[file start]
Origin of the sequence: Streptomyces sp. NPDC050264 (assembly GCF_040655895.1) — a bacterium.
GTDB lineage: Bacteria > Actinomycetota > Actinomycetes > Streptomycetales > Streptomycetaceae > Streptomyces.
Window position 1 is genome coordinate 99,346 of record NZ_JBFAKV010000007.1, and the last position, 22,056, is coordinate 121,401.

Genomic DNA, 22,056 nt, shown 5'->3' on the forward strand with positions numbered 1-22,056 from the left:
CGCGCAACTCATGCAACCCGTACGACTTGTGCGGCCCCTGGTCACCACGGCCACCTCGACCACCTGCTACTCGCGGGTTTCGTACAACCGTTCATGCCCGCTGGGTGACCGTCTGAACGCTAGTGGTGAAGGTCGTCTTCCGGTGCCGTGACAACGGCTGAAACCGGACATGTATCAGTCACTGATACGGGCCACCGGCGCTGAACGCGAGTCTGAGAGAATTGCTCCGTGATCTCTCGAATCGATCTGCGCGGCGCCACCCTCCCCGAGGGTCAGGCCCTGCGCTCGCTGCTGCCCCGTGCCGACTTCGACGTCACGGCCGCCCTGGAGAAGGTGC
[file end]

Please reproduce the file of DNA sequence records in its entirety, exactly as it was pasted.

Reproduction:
Origin of the sequence: Streptomyces sp. NPDC050264 (assembly GCF_040655895.1) — a bacterium.
GTDB lineage: Bacteria > Actinomycetota > Actinomycetes > Streptomycetales > Streptomycetaceae > Streptomyces.
Window position 1 is genome coordinate 99,346 of record NZ_JBFAKV010000007.1, and the last position, 22,056, is coordinate 121,401.

Genomic DNA, 22,056 nt, shown 5'->3' on the forward strand with positions numbered 1-22,056 from the left:
CGCGCAACTCATGCAACCCGTACGACTTGTGCGGCCCCTGGTCACCACGGCCACCTCGACCACCTGCTACTCGCGGGTTTCGTACAACCGTTCATGCCCGCTGGGTGACCGTCTGAACGCTAGTGGTGAAGGTCGTCTTCCGGTGCCGTGACAACGGCTGAAACCGGACATGTATCAGTCACTGATACGGGCCACCGGCGCTGAACGCGAGTCTGAGAGAATTGCTCCGTGATCTCTCGAATCGATCTGCGCGGCGCCACCCTCCCCGAGGGTCAGGCCCTGCGCTCGCTGCTGCCCCGTGCCGACTTCGACGTCACGGCCGCCCTGGAGAAGGTGC